Other forms of technical review can take the same arc. In the most scripted form, people receive (say) a functional design document, run it through a spelling and grammar checker, and sign off on it—and that’s the only review of the document that ever happens. In a less scripted form, people receive the design document and review it, comparing it to a list of specified requirements and quality criteria. In a more exploratory form, people look at examples or a prototype of various functions, and discuss what they’ve seen; at the end of the conversation, the designer takes the notes away and goes back to build a new prototype. In an extremely exploratory form of design, people sit around a projector and work on a Fitnesse page, raising ideas and concerns, discussing them, resolving them, and updating the examples and notes on the prototype in real time.
No one who talks seriously about exploratory testing, so far as I know, talks about getting rid of review. What we do talk about is getting rid of things that waste time and mental power by introducing interruptions, needless documentation, and processes or tools that over-mediate interaction between the tester and the product. Don’t get rid of documentation; get rid of excessive amounts of documentation, or unhelpful documentation. Don’t test thoughtlessly, and don’t get rid of thinking; get rid of overthinking or freezing in the headlights. Don’t get rid of test design; shorten the feedback loops between getting an idea and acting on an idea, and then feed what you’ve learned through action back into the design. Don’t control testers’ activities though a script; guide a tester with concise documentation&charters, checklists, coverage outlines, or risk lists—that help the tester to keep focused, but that allow them to defocus and investigate using their own mindsets and skill sets when it’s appropriate to do so.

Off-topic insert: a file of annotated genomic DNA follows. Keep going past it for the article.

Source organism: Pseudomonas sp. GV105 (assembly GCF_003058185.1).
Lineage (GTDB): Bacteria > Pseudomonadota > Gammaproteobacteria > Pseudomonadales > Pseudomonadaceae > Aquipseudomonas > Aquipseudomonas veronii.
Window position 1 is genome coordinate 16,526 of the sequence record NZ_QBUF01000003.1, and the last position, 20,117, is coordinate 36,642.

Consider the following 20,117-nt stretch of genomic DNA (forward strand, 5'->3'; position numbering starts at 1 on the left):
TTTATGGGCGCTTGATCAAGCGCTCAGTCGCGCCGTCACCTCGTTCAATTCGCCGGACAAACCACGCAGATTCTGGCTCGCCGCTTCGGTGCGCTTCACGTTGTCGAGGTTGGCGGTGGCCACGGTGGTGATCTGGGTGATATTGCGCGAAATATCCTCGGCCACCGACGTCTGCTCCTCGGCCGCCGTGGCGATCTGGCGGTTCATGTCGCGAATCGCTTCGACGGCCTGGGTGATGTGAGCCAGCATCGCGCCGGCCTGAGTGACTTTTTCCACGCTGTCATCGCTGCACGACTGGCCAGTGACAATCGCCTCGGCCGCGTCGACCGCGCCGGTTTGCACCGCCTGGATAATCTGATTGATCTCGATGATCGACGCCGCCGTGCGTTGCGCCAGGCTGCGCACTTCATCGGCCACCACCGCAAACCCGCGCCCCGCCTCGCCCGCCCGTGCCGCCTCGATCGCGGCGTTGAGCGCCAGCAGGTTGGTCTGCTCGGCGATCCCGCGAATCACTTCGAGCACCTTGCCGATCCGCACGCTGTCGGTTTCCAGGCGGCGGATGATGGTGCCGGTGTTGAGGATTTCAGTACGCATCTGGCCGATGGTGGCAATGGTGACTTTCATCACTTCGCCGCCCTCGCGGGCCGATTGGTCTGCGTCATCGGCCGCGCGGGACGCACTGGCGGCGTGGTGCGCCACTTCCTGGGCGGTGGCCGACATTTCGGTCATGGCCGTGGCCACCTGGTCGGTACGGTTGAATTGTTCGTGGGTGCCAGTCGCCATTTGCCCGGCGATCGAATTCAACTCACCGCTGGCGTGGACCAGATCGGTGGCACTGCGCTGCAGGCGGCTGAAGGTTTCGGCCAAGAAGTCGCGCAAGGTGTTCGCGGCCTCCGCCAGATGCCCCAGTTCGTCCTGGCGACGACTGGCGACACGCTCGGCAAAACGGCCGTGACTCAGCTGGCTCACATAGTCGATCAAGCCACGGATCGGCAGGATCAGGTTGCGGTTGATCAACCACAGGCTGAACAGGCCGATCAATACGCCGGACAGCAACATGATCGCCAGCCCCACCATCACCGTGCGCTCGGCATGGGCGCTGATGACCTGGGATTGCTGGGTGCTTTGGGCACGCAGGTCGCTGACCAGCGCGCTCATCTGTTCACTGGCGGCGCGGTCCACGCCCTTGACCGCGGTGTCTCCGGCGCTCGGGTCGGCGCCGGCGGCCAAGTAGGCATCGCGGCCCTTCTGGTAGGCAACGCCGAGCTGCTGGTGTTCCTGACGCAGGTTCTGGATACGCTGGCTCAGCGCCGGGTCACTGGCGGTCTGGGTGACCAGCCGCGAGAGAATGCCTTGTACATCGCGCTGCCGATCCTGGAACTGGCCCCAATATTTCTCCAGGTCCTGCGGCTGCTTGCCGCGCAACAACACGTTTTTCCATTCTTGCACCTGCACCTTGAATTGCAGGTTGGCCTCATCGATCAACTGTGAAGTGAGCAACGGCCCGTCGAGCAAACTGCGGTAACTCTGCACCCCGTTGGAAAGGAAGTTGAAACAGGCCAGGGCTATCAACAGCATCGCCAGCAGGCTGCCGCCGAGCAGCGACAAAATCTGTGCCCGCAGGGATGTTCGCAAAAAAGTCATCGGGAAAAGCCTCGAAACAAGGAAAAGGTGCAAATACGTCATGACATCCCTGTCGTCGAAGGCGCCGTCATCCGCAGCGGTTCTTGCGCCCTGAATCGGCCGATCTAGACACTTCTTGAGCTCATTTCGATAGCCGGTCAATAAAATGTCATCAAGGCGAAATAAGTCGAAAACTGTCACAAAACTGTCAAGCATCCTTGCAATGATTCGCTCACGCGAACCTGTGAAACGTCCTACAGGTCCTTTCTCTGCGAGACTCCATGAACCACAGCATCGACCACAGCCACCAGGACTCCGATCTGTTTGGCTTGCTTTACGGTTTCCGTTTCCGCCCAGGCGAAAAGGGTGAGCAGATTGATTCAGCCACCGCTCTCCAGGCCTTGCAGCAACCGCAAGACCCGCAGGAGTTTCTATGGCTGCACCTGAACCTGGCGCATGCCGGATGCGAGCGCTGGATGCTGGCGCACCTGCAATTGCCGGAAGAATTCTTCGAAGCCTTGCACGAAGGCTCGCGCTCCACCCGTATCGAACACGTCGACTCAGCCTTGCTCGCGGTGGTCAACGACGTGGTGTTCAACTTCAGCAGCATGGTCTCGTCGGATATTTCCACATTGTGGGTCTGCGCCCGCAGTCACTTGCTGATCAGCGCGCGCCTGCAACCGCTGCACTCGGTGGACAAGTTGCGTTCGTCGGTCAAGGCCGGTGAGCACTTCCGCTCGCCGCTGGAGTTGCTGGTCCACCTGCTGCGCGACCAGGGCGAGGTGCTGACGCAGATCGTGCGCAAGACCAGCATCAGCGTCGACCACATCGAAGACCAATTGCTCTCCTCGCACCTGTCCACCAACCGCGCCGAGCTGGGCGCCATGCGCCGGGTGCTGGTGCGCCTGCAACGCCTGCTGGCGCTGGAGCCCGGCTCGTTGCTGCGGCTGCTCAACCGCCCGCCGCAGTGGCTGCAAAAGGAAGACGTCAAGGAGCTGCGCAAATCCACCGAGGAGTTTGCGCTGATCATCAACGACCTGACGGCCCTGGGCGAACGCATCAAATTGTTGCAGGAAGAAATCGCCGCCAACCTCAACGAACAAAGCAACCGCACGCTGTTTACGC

Testing is investigation of a product. Investigation can be applied at any time, to any idea or artifact. That investigation is ongoing, and it comprises design, execution, and learning. From one moment to the next, one might take precedence over the others, but which one is at the fore can flip at any instant. What distinguishes the exploratory mindset from the scripted mindset is the degree to which the tester, rather than some other agency, has the freedom and responsibility to make decisions about what he or she will do next.